Hot sauce for some is an obsession. You can become addicted to a certain kind of searing pain. When the world slows and turns a crimson shade, your heart rate doubles and your eyes and nose well with liquid regret. Your mind is racing trying to pinpoint the pinnacle of your discomfort…will it start to dissipate now? Will it get worse? Have I gone too far this time?
Chilli burn can take you on a bizarre journey through a colourful Simpson’s landscape accompanied by dilated pupils and a salsa music panic in a matter of seconds. What’s not to love?!
1912 was a significant year.
The first female detective in the US was appointed.
The South Pole was discovered, many brave explorers perished.
The Titanic sunk.
William Bragg did something to brag about that I don’t understand which paved the way for imaging the double helix of DNA.
Casimir Funk identified vitamins. Why are there not any vitamins named “funky?”
Wouldn’t it be more fun to remember to take your morning dose of funky? Sorry, I digress…
Pope John Paul I was born and a guy named Wilbur Scoville invented the Scoville heat scale; a unit for measuring chilli heat.
The method involves adding sugar to a solution until you can no longer taste the chilli. The more sugar, the more pungent the spice and the higher the rating on the scale. This 1912 method has outlived modern technologies of spice heat measurement, unlike polar expedition methods and cruise liner capacities.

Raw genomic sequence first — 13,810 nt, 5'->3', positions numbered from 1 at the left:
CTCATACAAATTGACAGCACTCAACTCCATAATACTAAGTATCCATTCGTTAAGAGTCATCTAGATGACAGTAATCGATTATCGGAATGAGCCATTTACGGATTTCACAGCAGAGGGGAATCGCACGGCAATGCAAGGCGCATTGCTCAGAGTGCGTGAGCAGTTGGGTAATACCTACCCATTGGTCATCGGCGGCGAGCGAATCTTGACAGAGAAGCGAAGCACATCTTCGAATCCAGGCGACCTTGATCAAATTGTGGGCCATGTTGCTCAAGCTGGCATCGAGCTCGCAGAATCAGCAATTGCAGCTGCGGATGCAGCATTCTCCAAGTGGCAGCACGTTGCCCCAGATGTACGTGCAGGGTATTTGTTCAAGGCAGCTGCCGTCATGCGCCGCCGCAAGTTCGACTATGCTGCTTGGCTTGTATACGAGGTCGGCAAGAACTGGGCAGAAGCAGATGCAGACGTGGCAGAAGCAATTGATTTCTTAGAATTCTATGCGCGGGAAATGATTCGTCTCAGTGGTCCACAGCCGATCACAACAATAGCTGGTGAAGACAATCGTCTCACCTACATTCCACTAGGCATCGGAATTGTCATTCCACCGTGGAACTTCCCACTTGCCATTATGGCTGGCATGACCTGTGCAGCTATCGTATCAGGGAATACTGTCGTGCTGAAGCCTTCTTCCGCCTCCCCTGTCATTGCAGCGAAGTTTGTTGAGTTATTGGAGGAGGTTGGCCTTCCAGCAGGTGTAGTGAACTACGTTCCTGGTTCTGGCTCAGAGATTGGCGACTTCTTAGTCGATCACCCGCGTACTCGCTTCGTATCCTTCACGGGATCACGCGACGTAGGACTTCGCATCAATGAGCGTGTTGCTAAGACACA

So, if you’re one of those “just gotta have more chilli coz I love a good third degree chilli burn” people, get some chilli sauce on ya dog n chips!
Fire and dog-lovers drool over our El Yucateco Hot Sauces which perfectly pair with our specially made sausages. Top sellers in our merchandise store, Kutbilik hot sauce at 11,600 scorching Scoville heat units packs a punch you’re bound to remember. If you’re a little more of a conservative chilli nut, the Red Hot Sauce at a simmering 5,790 Scoville heat units might be more your style.
How far up the Scoville heat scale are you willing to climb?